And the platform must highlight the fact that all software development, including open source, is fast becoming a globally distributed endeavor. In 2005, for example, the 12 institutions atop the world’s premier international college programming contest came from seven countries, including China, Canada, Russia and Romania. Contest sponsor IBM reports that since 1997, participation has tripled and team participation has increased by a factor of five.
How does Intel fit into this big-picture view? One way is by providing the core hardware technologies – microprocessors, chipsets, boards and systems – that for 15 years have run most of the world’s open source software. The first version of the Linux operating environment was posted on the Internet by Linus Torvalds in 1991. A year later, a fully functional Linux operating system was runn ing on Intel x86 processors. The academic community did much of the early Linux development on the Intel® architecture platform.
Intel also provides a variety of resources for hands-on open source software developers. Linux versions of its compilers, performance libraries and analyzers, and cluster and threading tools are available for sale through the Intel® Software Development Products Web site. Several of these products are available for free for developers writing software on their own time without compensation. Other free resources – including training, community discussion boards and technical content – are available via http://software.intel.com.
In addition to helping the hands-on crowd, Intel supports IT and line-of-business managers tasked with building and maintaining integrated technology solutions. One example is the work of Intel® Solution Services, the worldwide professional services organization offering consulting that’s focused on architecture transitions. Another example is the free searchable library of case studies and solution blueprints, a rich source of real-life success stories and preconfigured, repeatable solutions – several of which are centered on open source software.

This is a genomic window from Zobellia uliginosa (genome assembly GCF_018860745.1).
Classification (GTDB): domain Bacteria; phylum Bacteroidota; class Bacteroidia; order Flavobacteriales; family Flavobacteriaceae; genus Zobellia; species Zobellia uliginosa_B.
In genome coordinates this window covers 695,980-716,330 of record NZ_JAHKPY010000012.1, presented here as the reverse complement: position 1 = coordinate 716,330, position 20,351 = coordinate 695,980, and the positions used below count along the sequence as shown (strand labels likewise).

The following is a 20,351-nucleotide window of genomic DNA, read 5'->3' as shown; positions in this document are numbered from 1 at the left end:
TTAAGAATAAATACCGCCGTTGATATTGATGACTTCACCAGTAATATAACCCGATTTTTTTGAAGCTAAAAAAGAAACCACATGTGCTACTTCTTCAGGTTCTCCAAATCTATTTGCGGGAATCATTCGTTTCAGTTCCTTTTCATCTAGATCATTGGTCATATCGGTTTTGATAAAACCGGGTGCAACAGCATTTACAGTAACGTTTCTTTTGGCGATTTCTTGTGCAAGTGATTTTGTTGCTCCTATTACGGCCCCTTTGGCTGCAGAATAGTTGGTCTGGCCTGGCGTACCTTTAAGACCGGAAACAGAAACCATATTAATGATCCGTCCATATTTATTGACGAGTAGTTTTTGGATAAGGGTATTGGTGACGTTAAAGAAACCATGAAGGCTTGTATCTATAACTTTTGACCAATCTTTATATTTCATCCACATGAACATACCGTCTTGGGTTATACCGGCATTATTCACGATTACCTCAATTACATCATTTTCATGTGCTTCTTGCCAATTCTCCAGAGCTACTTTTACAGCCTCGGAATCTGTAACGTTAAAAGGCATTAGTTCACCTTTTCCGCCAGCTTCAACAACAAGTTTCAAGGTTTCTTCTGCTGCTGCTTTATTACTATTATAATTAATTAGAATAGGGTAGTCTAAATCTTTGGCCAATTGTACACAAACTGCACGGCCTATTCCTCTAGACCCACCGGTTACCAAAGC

By working with other companies and placing strategic investments, Intel influences industry trends, as well. Intel has formed strategic alliances with leading solution providers to deliver open, flexible, and cost-effective solutions. And through Intel Capital, one of the largest venture capital entities in the world, Intel helps to develop industry standard solutions, drive global Internet growth, facilitate new usage models, and advance computing and communications.
In short, traces of Intel are everywhere on today’s open source software landscape. The map is fast filling up with examples of innovation and collaboration, much like the map showing the WiFi wave washing over the San Francisco peninsula. And whether it’s scattered WiFi outposts to seamless WiFi availability, or dispersed open source projects to more integrated open source solutions, the lesson is the same – when conditions are right, markets can tip suddenly toward new technologies.
How fast? Find out by collaborating with Intel on imagining the future of open source software. It’s a future in which the whole is more than the sum of its parts. Through global collaborative open source development, the best is yet to come.
About the Authors
Dr. Wen-Hann Wang is General Manager of Managed Run Time Division of the Intel Software and Solution Group. He joined Intel in 1991, and made significant contributions to the P6 (Intel® Pentium® Pro) Platform and P6 product family. In addition, Wen-Hann's platform architecture and analysis work was instrumental in the creation of the Intel® Xeon® server processor product line. Prior to joining Intel, Wen-Hann was a Research Staff Member at the IBM T. J. Watson Research Center.
Geoff Koch is a science and technology journalist in Lansing, Mich. He recently profiled George Moakley, a senior manager with Intel Solution Services, in an article for software.intel.com.